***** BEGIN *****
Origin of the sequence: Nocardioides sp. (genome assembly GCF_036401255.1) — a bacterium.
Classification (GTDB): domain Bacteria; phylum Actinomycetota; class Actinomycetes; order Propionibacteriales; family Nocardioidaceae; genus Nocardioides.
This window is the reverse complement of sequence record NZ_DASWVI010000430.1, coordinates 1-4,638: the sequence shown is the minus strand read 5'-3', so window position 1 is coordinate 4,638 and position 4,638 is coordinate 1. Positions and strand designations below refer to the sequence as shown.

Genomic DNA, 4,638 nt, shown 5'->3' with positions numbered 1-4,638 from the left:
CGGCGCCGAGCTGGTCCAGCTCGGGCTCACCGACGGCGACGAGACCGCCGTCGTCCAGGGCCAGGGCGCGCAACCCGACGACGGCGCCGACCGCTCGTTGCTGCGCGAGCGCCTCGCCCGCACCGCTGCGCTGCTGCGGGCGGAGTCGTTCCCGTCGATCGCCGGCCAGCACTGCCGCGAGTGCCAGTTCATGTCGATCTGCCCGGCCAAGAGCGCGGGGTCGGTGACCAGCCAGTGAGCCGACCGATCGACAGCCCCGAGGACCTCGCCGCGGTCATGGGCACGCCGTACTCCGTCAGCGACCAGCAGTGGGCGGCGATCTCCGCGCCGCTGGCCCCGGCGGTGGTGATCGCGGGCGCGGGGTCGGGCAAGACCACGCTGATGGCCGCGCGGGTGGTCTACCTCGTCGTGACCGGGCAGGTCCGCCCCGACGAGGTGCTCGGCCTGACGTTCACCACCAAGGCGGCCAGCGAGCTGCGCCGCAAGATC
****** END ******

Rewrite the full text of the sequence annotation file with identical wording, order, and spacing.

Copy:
Origin of the sequence: Nocardioides sp. (genome assembly GCF_036401255.1) — a bacterium.
Classification (GTDB): domain Bacteria; phylum Actinomycetota; class Actinomycetes; order Propionibacteriales; family Nocardioidaceae; genus Nocardioides.
This window is the reverse complement of sequence record NZ_DASWVI010000430.1, coordinates 1-4,638: the sequence shown is the minus strand read 5'-3', so window position 1 is coordinate 4,638 and position 4,638 is coordinate 1. Positions and strand designations below refer to the sequence as shown.

Genomic DNA, 4,638 nt, shown 5'->3' with positions numbered 1-4,638 from the left:
CGGCGCCGAGCTGGTCCAGCTCGGGCTCACCGACGGCGACGAGACCGCCGTCGTCCAGGGCCAGGGCGCGCAACCCGACGACGGCGCCGACCGCTCGTTGCTGCGCGAGCGCCTCGCCCGCACCGCTGCGCTGCTGCGGGCGGAGTCGTTCCCGTCGATCGCCGGCCAGCACTGCCGCGAGTGCCAGTTCATGTCGATCTGCCCGGCCAAGAGCGCGGGGTCGGTGACCAGCCAGTGAGCCGACCGATCGACAGCCCCGAGGACCTCGCCGCGGTCATGGGCACGCCGTACTCCGTCAGCGACCAGCAGTGGGCGGCGATCTCCGCGCCGCTGGCCCCGGCGGTGGTGATCGCGGGCGCGGGGTCGGGCAAGACCACGCTGATGGCCGCGCGGGTGGTCTACCTCGTCGTGACCGGGCAGGTCCGCCCCGACGAGGTGCTCGGCCTGACGTTCACCACCAAGGCGGCCAGCGAGCTGCGCCGCAAGATC